Bundling all this together is making your code harder to read.

  • When extracting the above functions I would use generator functions. This has a couple of benefits:

    1. In Python the iterator pattern has a lot of sugar.
    2. By using a generator we have more options on how to deal with the length. We can truncate the size on the input, or only take length amount of items from the sequence after it's been made.
  • I'm not a fan of using byte >> k to get the bits / crumb.

    Since bit operators are not commonly used their order of precedence can be confusing. This doesn't help when you're mixing both bitwise and integer operators.

    By using this you're adding a requirement for naming k when there is no need.

  • You can extract the nibble in a readable form by using byte & 0b11.

  • The code to debiase the crumbs is smart, but not exactly readable.

    We know only two of the four states can yield data. And so just hard coding the values can allow people to just read the code and figure it out faster.

    By using the 0b prefix this can make the code really quite simple.

  • The code for building the bytes is ok. It's fairly easy to read.

  • The code for building the bytes can silently swallow data.

    I personally would not be a fan of this. Instead I would yield the byte regardless. There are two forms this can take, padding the bits on the left or right.

def bytes_to_crumbs(bytes):
    for byte in bytes:
        for _ in range(4):
            yield byte & 0b11
            byte >>= 2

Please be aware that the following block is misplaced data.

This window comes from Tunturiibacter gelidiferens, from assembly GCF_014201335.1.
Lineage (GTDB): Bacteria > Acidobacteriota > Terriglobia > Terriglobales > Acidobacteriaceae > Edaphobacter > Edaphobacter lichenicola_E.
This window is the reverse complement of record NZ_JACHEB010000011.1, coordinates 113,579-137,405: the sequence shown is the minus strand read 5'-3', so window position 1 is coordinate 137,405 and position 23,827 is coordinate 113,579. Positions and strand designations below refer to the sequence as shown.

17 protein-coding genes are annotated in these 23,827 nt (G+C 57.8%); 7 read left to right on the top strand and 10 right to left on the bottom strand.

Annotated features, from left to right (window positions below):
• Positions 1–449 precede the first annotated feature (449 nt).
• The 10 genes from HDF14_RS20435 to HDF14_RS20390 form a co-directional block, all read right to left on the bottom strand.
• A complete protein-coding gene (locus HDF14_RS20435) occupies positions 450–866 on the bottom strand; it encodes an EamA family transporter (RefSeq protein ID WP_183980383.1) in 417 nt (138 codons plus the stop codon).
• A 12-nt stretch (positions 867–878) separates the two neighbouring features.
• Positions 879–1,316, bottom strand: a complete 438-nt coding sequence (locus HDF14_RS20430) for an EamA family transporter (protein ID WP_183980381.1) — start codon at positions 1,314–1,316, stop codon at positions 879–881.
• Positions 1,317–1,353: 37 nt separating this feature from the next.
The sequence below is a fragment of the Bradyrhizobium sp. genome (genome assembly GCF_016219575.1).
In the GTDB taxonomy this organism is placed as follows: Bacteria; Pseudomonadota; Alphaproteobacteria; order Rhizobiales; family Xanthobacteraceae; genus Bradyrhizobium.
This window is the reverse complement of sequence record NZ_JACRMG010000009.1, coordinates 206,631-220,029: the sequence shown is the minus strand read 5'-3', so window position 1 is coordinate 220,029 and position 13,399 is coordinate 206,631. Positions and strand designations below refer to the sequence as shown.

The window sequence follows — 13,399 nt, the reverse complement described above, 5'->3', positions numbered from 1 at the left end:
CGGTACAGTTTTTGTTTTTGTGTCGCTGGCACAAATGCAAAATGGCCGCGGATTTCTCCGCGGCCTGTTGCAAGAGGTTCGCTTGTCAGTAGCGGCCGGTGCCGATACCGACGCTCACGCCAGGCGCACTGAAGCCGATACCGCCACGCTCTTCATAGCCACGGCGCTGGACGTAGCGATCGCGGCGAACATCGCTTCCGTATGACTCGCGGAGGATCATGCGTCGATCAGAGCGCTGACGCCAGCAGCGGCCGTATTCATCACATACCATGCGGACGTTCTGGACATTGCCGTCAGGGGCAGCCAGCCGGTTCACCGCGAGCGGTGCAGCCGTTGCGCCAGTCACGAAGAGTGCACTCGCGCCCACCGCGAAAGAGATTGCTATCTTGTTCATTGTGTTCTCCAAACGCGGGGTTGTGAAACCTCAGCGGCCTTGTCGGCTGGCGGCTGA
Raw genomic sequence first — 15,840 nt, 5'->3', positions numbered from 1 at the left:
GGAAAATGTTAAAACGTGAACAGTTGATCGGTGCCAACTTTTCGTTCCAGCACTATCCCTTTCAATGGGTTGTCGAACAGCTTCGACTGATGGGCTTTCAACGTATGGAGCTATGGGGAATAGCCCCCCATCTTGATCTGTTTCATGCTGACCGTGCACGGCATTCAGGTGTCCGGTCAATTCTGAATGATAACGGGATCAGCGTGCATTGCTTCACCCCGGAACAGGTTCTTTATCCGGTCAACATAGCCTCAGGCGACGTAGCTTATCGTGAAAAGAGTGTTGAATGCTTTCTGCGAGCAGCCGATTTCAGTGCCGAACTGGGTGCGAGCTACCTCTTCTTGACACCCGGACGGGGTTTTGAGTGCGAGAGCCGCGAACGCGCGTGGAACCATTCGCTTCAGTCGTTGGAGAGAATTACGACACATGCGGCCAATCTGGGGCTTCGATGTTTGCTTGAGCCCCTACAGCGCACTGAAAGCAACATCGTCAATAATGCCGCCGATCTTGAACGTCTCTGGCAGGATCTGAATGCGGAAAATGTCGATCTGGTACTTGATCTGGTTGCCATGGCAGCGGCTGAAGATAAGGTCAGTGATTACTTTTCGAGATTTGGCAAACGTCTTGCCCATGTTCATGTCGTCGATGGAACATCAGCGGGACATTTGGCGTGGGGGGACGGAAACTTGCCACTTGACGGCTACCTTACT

def debiase_crumbs(crumbs):
    for crumb in crumbs:
        if crumb == 0b10:
            yield 1
        elif crumb == 0b01:
            yield 0


def bits_to_bytes(bits):
    """Just discard."""
    try:
        while True:
            byte = next(bits)
            for _ in range(7):
                byte <<= 1
                byte |= next(bits)
            yield byte
    except StopIteration:
        pass


def bits_to_bytes(bits):
    """Pad to the right - 1111000."""
    try:
        while True:
            byte = next(bits)
            for _ in range(7):
                byte <<= 1
                byte |= next(bits, 0)
            yield byte
    except StopIteration:
        pass


def bits_to_bytes(bits):
    """Pad to the left - 00001111."""
    try:
        while True:
            byte = next(bits)
            for _ in range(7):
                try:
                    bit = next(bits)
                except StopIteration:
                    yield byte
                    return
                byte <<= 1
                byte |= bit
    except StopIteration:
        pass


def get_debiased_bytes(length):
    with open('/dev/hwrng', 'rb') as f:
        _bytes = f.read(length)
    return bytes(bits_to_bytes(debiase_crumbs(bytes_to_crumbs(_bytes))))
| improve this answer | |
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  • \$\begingroup\$ debias_crumbs can be streamlined: if crumb in [1, 2]: yield (crumb - 1). Sorry for (mis)formatting. \$\endgroup\$ – vnp Apr 19 at 7:16
  • \$\begingroup\$ @vnp I agree that that's smart, and IMO more readable than the OP's. But I really don't think it's as readable as the code I've provided. (the formatting is fine :) \$\endgroup\$ – Peilonrayz Apr 19 at 11:27